In what promises to be a world first, naked Hub is opening up its spaces on a by-minute basis with a hot desk seat and full access to a hub’s facilities for RMB 15 an hour, including community services and free tea, coffee–and beer.

As of today, casual co-workers in Shanghai can use the new naked Hub GO service via the naked Hub app or WeChat mini program to find nearby hubs with availability then scan a QR code at the entrance to access the building. A whistle blows and the timer starts. When the work is done, scanning again on the way out sounds a clocking off whistle and a bill is generated and settled like a Didi ride via WeChat or Alipay. No deposit required, and no need to interact with reception staff.

Naked Hub GO billing
Bill generated on check out of a naked Hub, down to the minute. (Image: naked Hub)

Naked Hub has grown through investment and mergers to become the largest premium coworking space in Asia and believes it is the first network anywhere in the world to launch a truly on demand service. We asked naked Group’s Chief Innovation Officer, Dominic Penaloza, why he thought China is the first place to see this happening:

“I believe we are past the tipping point of China becoming an innovative nation that can export innovations to the world, and I’m proud to view our Shanghai-born local company naked Hub as part of this movement, and naked Hub GO as a very exciting innovation that could be a game changer on a global scale.”

China is seeing a growing trend of companies based in the online world shifting into bricks and mortar. “Tencent is very busy pioneering the offline to online use cases of WeChat Mini Programs,” said Penaloza, “Leveraging this ecosystem, naked Hub GO is available on both WeChat Mini Program and native mobile application.”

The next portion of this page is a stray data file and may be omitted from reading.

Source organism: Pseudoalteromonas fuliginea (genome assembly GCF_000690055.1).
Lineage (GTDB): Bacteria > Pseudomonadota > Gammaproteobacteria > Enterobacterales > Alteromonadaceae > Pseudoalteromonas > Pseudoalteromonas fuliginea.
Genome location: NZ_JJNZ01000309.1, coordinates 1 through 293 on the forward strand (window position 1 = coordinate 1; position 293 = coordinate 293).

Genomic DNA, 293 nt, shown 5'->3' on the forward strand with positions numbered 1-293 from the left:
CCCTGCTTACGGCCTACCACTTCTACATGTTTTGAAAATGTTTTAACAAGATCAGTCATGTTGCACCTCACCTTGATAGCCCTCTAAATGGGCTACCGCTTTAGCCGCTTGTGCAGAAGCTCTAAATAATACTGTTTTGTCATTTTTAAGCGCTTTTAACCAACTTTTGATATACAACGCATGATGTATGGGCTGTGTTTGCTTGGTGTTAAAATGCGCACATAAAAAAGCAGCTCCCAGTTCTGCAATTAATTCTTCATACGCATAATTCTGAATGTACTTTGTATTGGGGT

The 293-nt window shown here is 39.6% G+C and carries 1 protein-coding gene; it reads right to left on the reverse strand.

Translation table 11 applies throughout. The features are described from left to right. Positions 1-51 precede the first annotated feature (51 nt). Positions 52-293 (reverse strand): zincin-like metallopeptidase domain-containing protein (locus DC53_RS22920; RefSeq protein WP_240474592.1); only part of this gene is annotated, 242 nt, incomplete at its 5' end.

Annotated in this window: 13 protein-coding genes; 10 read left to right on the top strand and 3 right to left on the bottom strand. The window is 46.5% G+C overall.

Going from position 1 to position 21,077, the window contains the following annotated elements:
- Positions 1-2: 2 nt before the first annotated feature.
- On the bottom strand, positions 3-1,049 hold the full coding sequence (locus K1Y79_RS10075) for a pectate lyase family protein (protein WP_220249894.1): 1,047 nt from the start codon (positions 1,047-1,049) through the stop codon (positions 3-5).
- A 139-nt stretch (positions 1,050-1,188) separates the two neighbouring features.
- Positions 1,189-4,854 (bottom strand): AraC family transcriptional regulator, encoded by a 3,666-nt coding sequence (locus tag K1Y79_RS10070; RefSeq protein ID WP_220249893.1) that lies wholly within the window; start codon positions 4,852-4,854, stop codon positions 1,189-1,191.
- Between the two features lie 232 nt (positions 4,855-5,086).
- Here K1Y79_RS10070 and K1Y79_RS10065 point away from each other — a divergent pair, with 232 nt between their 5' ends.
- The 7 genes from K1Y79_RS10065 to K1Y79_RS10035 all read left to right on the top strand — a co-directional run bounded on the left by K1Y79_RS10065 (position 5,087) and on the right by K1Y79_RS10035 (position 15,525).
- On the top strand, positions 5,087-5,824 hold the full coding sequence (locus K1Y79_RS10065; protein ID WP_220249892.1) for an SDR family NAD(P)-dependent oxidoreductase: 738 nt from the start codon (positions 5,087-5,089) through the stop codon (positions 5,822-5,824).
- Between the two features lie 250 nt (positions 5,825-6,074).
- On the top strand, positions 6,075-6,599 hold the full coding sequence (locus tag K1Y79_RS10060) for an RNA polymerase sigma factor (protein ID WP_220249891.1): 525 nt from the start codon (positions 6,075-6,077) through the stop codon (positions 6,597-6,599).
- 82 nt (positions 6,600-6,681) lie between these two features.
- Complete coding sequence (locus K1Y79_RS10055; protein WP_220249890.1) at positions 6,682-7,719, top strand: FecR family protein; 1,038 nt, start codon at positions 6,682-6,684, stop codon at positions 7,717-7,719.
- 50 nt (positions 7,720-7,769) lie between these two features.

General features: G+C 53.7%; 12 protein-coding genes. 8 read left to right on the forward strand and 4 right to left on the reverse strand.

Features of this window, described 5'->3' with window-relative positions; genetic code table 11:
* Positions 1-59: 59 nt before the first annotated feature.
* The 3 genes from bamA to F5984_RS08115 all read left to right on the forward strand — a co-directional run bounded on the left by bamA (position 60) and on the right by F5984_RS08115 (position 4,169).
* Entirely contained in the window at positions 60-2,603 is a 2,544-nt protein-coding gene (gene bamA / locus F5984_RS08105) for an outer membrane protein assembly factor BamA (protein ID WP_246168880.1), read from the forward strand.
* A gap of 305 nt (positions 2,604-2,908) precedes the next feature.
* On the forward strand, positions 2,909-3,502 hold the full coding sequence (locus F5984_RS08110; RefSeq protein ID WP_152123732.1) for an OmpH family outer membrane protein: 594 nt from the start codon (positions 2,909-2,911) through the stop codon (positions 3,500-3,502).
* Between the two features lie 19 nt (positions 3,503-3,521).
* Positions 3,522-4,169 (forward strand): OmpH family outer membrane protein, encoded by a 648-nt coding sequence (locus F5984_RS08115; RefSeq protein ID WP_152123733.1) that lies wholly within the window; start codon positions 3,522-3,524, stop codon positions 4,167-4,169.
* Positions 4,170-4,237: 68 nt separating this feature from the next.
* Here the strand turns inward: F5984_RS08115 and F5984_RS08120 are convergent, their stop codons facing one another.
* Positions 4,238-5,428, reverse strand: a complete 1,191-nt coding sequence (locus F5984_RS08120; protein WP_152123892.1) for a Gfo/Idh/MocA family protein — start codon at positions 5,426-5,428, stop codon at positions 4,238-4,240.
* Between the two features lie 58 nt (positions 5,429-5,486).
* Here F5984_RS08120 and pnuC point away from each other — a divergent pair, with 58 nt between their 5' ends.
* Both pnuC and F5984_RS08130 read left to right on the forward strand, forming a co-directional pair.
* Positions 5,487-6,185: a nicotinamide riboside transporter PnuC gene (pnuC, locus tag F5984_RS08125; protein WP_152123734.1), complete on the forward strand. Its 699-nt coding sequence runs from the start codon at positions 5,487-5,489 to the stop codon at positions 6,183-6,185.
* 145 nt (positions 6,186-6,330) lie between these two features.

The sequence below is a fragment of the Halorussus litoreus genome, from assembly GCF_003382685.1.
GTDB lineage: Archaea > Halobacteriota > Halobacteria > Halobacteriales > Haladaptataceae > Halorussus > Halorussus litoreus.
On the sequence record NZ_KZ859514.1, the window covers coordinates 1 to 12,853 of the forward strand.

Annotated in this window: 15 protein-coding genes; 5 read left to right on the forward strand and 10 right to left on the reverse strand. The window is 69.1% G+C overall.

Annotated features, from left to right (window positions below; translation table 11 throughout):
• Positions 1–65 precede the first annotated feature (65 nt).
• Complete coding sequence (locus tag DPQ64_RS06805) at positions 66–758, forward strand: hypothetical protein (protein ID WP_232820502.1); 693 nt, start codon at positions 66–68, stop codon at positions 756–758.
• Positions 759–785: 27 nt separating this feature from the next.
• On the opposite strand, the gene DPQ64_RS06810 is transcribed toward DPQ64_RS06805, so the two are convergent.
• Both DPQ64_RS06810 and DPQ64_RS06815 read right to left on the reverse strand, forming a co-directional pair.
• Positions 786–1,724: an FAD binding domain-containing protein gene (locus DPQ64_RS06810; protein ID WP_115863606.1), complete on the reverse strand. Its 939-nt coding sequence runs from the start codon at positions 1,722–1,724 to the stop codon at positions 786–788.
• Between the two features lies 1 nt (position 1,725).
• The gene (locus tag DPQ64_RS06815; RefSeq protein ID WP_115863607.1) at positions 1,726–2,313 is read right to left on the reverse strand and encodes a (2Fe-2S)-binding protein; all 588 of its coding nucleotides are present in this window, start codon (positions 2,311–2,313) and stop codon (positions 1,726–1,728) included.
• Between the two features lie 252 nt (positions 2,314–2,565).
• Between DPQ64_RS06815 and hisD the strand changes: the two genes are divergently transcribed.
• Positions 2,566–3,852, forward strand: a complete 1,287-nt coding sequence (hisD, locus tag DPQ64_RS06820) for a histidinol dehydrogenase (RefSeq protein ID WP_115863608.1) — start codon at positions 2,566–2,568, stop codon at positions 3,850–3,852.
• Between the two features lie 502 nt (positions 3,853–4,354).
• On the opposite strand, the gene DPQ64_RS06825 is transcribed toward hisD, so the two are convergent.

Naked Hub Go location search
Search function for seat availability at coworking spaces. (Image: naked Hub)

When asked about whether naked Hubs could become hangouts (free coffee and beer for RMB 15 an hour when a Starbucks sets you back RMB 30) and whether it would need policing, Penaloza was positive about the service: “It’s potentially disruptive to the Third Space market, opening an entirely new segment of users for naked Hub. Controls… we have existing community rules–no pyramid selling, etc–but aside from that, no other controls. We are curious to see new user cases, e.g. off-peak-hours such as evening or night.” In other recent new ventures, the company is also moving into building management.

Shanghai is the testbed and the service will be refined and released in other areas “in the next several weeks” according to Penaloza.

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Frank Hersey

Frank Hersey is a Beijing-based tech reporter who's been coming to China since 2001. He tries to go beyond the headlines to explain the context and impact of developments in China's tech sector. Get in...

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